PM: Yes I think he was actually the last person to be hung in the...

TH: Can't you go to the pub and talk about this?

NP: This is history.

PM: Yeah.

TH: I'm nodding off!

PM: Well your attention, your attention span has never been great, has it.

NP: Right let's continue with Just A Minute and Alun Cochrane we'd like you to begin the next round, and the subject in front of me is bobbins. Tell us something about, it's a real old fashioned period name. I suppose that's why I identify with it.

PM: Did you put on a special accent when you said bobbins then.

NP: No no no.

PM: You're not auditioning for somebody, are you?

NP: No I was just thinking how foolish I was to say this is an old fashioned word was how I identify with it. Which is very foolish of me because I like to think I am modern and up to time and everything.


PM: Well three people agree with you.

NP: Right Alun the subject is bobbins and your time starts now.

AC: Bobbins is one of those words that is only used by modern, up to date, trendy, fashionable people. And it's a word used in the north-west of England which I found out means bad. But I learnt that lesson the hard way when I moved to that area and people would say to me after my show, "your show was bobbins!" Thank you very much, I would say...


NP: Tony challenged.

TH: Repetition of show.

NP: Yes your show and after the show yes.


AC: It's all right, I'm an adult, I can cope!

NP: Tony you have a correct challenge, 41 seconds on bobbins starting now.

TH: I'm not absolutely certain about this and will probably be corrected. But I thought bobbins were those little things in the middle of ker kahhh...


TH: Now nobody can argue with that!

PM: No.

KHH: I think it's a province in India.

NP: Who challenged first? I can't remember.

KHH: Yes hesitation and deviation all at once.

NP: Yes there was, he deserved to hesitate after what he said. Right, 34 seconds Kit is available for you on bobbins starting now.

KHH: It's a theatrical term for a load of old rubbish. There was a glorious story... hell, I've...


NP: Tony challenged.

TH: Well we were going to let that go but he...

KHH: Were we? Shall I just carry on?

TH: ... threw himself on his own sword.

KHH: I'm too honourable, that's the trouble.

TH: Yeah he was too honourable and hesitated again.

NP: Yes he hesitated again. Right, 28 seconds Tony, correct challenge, 28 seconds on bobbins starting now.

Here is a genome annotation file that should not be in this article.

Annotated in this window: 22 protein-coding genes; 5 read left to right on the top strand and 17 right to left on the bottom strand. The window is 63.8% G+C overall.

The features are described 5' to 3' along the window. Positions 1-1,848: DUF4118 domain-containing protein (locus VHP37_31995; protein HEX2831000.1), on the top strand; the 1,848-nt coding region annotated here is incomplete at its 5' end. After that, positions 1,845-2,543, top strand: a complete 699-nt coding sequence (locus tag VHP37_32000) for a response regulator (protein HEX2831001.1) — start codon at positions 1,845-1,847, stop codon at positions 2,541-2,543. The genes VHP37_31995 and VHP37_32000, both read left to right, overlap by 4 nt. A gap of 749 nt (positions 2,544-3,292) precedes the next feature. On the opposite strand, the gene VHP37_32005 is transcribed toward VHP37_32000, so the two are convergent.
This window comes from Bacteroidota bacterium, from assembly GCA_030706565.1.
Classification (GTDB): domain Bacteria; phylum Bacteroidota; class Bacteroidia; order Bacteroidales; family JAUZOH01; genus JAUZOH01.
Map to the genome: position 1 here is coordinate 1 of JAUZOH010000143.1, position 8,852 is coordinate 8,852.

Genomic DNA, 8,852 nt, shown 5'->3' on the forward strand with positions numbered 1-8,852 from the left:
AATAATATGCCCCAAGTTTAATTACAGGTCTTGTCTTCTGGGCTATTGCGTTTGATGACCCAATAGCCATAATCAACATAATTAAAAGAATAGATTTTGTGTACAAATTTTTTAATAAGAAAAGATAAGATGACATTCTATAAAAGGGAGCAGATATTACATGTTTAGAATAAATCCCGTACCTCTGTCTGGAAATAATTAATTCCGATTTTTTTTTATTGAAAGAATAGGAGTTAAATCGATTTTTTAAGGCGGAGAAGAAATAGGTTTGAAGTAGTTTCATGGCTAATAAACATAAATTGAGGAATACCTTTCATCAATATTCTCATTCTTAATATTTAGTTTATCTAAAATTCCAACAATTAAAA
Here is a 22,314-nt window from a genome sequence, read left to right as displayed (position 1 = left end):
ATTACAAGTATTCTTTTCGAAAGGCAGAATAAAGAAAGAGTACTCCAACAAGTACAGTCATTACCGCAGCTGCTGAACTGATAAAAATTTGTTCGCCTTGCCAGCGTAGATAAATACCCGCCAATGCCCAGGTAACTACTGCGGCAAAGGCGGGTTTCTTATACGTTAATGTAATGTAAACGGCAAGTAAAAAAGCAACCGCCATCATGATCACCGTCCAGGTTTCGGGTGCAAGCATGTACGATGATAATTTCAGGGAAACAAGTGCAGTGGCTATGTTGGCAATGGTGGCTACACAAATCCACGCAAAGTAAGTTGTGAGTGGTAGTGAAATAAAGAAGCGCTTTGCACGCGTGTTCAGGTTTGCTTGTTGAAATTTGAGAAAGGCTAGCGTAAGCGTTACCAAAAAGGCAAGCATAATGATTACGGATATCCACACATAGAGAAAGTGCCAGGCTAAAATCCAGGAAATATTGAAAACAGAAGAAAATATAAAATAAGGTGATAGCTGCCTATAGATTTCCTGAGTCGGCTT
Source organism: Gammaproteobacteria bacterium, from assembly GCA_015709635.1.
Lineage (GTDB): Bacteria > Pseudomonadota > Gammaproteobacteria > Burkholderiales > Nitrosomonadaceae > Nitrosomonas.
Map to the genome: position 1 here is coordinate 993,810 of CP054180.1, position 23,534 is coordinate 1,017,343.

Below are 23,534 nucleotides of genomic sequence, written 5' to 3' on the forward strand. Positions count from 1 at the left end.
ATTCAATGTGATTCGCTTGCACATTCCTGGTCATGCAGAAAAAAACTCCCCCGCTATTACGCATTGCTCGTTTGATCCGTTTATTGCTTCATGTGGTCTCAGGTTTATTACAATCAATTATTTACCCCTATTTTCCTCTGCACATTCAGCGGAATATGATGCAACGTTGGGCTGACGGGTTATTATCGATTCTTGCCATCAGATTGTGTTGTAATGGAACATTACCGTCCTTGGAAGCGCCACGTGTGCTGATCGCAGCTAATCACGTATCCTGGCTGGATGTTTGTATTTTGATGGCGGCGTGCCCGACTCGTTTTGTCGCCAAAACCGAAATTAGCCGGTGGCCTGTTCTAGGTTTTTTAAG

TH: In sewing machines I believe. But I am no expert on bobbins as will become apparent. In the north-west and possibly other areas around there, it's a bad thing. I've learned this from Alun and I think Alun...


NP: Paul challenged. Alun you didn't pick it up, he was...

AC: I did, I just missed it. I was a little bit behind...

NP: Yes Paul, your challenge.

PM: Ah repetition of Alun.

NP: Of Alun yes. So there's 11 seconds still available on bobbins, Paul starting now.

PM: There's an old northern phrase and it says (in northern accent) eeeerrr oooooppp a bobbin.


PM: What happened then?

NP: Kit challenged.

KHH: It was lovely but as I say, people are learning English in the far... that really won't do.

PM: But English is more than just the BBC pronunciation.

KHH: Absolutely, absolutely, but we do need...

PM: We are an island of dialects.

NP: But that wasn't any particular dialect, it was a sort of bastardisation...

KHH: It was very...

PM: Bastardisation?

NP: Yes. Of a north-west accent.

KHH: Do you think anybody in this room speaks like that?

PM: Me!


NP: A bonus point to that man in the audience at the back there, and Kit, I'm going to say you have the benefit of the doubt and say you have seven seconds on bobbins starting now.

KHH: We had to do French knitting to get out of the corps at school. And you stick four nails into the top of a bobbin and produce a skein of wool which is absolutely useless.


NP: So Kit Hesketh-Harvey was then speaking as the whistle went, gained that extra point. He's equal with Tony Hawks in second place, just behind Paul Merton and they're all just ahead of Alun Cochrane.

AC: I'm not technically last because now that man in the audience is behind me.

KHH: So true!

NP: Yes I don't think he'll be able to get any more points, otherwise the whole game will be up the kybosh.

AC: I'm just glad to be off the bottom!

NP: Well I'll tell you what, give him another bonus point. We did enjoy what he said, right.

PM: What about the man in the audience? Why isn't he getting a point?

NP: Do you want a bonus point at the back there?


NP: Right. Put his name down there. Have you got a name?


NP: Will, right.

TH: Will will be able to go home and say you'll never guess what happened to me.

NP: I came fifth in Just A Minute!

TH: Yeah.

NP: You never thought you'd work your way in that way, did you Will? Right. And Paul we'd like you to begin, oh a lovely subject, seeing the dentist.

KHH: Oh!

NP: Tell us something about that in this game starting now.

PM: Seeing the dentist is all very well if you have a good dentist, somebody that you can trust. There is a gentleman that I see in the Notting Hill area in London who is very good. His name is Simon Godley. He's also partly a comedian and an actor and he has appeared on television over the years. And he has an enormous number of show business anecdotes. His favourite is Bruce Forsyth. He can regale you with stories that he has read from Brucie's autobiography and they are wonderful (in Bruce Forsyth voice) oh they're lovely lovely stories, that's what he tells me...


NP: Kit you challenged.

KHH: Repetition of lovely.